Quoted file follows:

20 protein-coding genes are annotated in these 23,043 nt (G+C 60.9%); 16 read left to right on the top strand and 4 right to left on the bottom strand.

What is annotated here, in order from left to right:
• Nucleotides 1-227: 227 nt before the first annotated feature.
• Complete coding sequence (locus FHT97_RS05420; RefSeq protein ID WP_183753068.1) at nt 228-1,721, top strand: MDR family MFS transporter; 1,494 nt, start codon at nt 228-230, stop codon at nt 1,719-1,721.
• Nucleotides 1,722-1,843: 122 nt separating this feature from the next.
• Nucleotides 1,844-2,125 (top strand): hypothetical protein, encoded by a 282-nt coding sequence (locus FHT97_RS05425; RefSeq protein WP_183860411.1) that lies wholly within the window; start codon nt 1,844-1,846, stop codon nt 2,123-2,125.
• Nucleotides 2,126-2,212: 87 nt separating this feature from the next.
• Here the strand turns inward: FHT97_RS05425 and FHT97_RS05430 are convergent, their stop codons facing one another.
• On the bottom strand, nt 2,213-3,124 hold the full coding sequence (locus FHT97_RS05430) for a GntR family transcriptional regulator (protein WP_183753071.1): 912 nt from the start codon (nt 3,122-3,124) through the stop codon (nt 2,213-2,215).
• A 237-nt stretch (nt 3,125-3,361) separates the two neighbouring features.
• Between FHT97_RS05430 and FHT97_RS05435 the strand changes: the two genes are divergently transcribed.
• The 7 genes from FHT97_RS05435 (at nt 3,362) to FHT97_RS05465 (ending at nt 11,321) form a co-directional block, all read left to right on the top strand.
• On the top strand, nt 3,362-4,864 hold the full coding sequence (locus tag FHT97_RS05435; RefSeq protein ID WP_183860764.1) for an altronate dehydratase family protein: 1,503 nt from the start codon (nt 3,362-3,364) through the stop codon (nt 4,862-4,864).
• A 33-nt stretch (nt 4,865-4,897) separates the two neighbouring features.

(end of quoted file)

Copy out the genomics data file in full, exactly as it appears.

20 protein-coding genes are annotated in these 23,043 nt (G+C 60.9%); 16 read left to right on the top strand and 4 right to left on the bottom strand.

What is annotated here, in order from left to right:
• Nucleotides 1-227: 227 nt before the first annotated feature.
• Complete coding sequence (locus FHT97_RS05420; RefSeq protein ID WP_183753068.1) at nt 228-1,721, top strand: MDR family MFS transporter; 1,494 nt, start codon at nt 228-230, stop codon at nt 1,719-1,721.
• Nucleotides 1,722-1,843: 122 nt separating this feature from the next.
• Nucleotides 1,844-2,125 (top strand): hypothetical protein, encoded by a 282-nt coding sequence (locus FHT97_RS05425; RefSeq protein WP_183860411.1) that lies wholly within the window; start codon nt 1,844-1,846, stop codon nt 2,123-2,125.
• Nucleotides 2,126-2,212: 87 nt separating this feature from the next.
• Here the strand turns inward: FHT97_RS05425 and FHT97_RS05430 are convergent, their stop codons facing one another.
• On the bottom strand, nt 2,213-3,124 hold the full coding sequence (locus FHT97_RS05430) for a GntR family transcriptional regulator (protein WP_183753071.1): 912 nt from the start codon (nt 3,122-3,124) through the stop codon (nt 2,213-2,215).
• A 237-nt stretch (nt 3,125-3,361) separates the two neighbouring features.
• Between FHT97_RS05430 and FHT97_RS05435 the strand changes: the two genes are divergently transcribed.
• The 7 genes from FHT97_RS05435 (at nt 3,362) to FHT97_RS05465 (ending at nt 11,321) form a co-directional block, all read left to right on the top strand.
• On the top strand, nt 3,362-4,864 hold the full coding sequence (locus tag FHT97_RS05435; RefSeq protein ID WP_183860764.1) for an altronate dehydratase family protein: 1,503 nt from the start codon (nt 3,362-3,364) through the stop codon (nt 4,862-4,864).
• A 33-nt stretch (nt 4,865-4,897) separates the two neighbouring features.